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Ask Maxim February 2011

You’ve got answers, and we’ve got questions! (Wait, Reverse that.)

Is there such a thing as a death ray?
Morris Ty, New Haven, CT

According to Professor James Rosen­zweig, director of the Particle Beam Physics Lab at UCLA, the short answer is “not quite yet,” but here’s how they’ll work in the future.

Step 1: To create a ray that would work on such an enormous scale, you need a laser that can generate something like a million watts. A handheld laser pointer is less than
a single watt; this laser would be the size of a room and would eat up enough energy to light a small town.

Step 2: You have to be able to see what you’re shooting at, which means perfecting a tracking system. “You need a system that aims the laser—essentially, a mirror that you can move really fast.”

Step 3: Place the laser on a ship or plane, then position it next to an enemy nation. Take the offensive approach and point the laser at specific targets (say, Kim Jong-il’s quiff).

Step 4: Fire. Awesomely, the laser beam contains so much heat-generated power the target is totally neutralized, or basically incinerated, “sort of like putting it in a microwave,” according to Rosenzweig. Neat!

How does soap work?

Ryan Fitzhugh, New York, NY

Soap is made by combining fat (an acid) and sodium hydroxide (a base). Soap molecules are composed of chains of atoms working as opposites—one end of the chain is hydrophilic (water-binding) and the other hydrophobic (water-repellent). In this way it acts as an emulsifier, allowing oils to mix with water. Dirt, which is hydrophobic, adheres to fatty acids, becomes encapsulated in water, and gets carried off like a cow in a twister.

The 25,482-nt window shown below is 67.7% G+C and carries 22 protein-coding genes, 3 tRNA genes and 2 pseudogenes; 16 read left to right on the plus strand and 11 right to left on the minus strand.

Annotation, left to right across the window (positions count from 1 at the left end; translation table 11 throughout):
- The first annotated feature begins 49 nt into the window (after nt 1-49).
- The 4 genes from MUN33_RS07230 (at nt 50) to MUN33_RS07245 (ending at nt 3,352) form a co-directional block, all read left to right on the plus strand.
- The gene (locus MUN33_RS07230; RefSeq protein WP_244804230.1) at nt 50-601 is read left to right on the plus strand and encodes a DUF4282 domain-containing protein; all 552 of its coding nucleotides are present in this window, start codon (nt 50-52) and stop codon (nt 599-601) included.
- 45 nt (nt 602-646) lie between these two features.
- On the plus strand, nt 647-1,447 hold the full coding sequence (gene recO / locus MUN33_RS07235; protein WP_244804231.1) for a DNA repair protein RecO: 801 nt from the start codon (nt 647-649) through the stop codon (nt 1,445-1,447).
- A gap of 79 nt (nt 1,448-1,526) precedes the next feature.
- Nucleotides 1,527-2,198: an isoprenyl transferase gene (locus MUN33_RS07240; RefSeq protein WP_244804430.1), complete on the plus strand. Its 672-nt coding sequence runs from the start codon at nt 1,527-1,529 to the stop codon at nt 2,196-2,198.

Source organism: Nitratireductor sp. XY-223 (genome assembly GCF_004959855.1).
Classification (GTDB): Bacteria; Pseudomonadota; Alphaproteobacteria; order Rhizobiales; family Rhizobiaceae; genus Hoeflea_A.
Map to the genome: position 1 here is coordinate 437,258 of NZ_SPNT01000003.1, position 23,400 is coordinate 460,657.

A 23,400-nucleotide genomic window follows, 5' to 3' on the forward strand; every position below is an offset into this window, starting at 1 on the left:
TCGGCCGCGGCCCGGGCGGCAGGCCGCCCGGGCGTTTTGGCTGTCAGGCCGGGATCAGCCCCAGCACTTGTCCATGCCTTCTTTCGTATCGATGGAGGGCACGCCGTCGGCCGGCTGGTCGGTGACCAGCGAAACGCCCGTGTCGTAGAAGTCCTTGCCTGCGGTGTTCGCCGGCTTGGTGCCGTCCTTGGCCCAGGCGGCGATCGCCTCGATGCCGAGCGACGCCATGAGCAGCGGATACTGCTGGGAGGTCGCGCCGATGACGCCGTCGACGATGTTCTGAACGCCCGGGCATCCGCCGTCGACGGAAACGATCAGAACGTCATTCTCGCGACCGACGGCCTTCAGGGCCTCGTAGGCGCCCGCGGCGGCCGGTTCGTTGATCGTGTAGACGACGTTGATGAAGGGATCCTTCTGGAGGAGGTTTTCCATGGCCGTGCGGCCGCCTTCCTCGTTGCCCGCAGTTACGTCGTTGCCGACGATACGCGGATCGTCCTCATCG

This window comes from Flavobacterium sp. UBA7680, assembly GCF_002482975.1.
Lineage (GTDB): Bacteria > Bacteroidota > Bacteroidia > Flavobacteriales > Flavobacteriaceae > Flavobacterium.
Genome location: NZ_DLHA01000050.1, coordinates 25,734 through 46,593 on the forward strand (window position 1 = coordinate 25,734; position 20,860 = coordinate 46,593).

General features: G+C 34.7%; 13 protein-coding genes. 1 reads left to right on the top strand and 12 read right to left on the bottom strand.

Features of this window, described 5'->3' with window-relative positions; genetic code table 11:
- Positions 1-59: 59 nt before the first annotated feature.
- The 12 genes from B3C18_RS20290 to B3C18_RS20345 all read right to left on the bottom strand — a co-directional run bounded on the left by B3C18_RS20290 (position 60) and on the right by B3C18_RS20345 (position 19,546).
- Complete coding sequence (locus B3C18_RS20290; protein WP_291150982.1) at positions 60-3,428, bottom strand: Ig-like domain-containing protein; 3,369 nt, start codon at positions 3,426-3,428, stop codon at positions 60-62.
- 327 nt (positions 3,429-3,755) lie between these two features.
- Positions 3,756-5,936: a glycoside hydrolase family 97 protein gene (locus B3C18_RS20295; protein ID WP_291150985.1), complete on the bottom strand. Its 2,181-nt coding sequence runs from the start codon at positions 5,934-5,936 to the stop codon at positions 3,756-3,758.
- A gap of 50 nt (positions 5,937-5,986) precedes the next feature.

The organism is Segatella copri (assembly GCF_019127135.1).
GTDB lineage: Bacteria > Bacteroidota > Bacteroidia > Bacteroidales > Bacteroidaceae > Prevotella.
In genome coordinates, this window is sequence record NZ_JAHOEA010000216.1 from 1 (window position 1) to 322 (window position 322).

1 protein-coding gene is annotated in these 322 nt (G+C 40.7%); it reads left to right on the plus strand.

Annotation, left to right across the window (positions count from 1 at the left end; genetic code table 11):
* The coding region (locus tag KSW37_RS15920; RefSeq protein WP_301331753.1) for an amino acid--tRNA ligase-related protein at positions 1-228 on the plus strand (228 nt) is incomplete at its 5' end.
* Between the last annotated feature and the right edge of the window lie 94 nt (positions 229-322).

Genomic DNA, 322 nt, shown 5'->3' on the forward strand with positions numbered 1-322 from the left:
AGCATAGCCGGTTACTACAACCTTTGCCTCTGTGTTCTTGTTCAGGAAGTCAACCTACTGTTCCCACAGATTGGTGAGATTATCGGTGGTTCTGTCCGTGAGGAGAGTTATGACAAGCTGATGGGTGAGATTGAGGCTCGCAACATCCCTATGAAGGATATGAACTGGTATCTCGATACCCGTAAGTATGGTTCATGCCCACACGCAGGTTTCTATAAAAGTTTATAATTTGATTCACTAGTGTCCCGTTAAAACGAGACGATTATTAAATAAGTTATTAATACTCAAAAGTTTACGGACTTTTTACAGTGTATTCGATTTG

The number of times more likely a Spanish woman is to make the first move than an American woman, according to an online dating study of more than 90 million people. How did U.S. lassies fare overall? Second to last. Ladies, are you going to let those flamenco-dancing hussies show you up like this? Start flirting, fast!

Is time travel real?

Dexter Champ, Arlington, TX

As it turns out, traveling forward in time is totally real! With today’s technol­ogy, airplane passengers or astronauts return to land a few billionths (or thousandths) of a second younger, and so effectively travel nano­seconds (or milliseconds) into the future. Does this mean living on a plane will make you immortal? Yes! You should totally try it.

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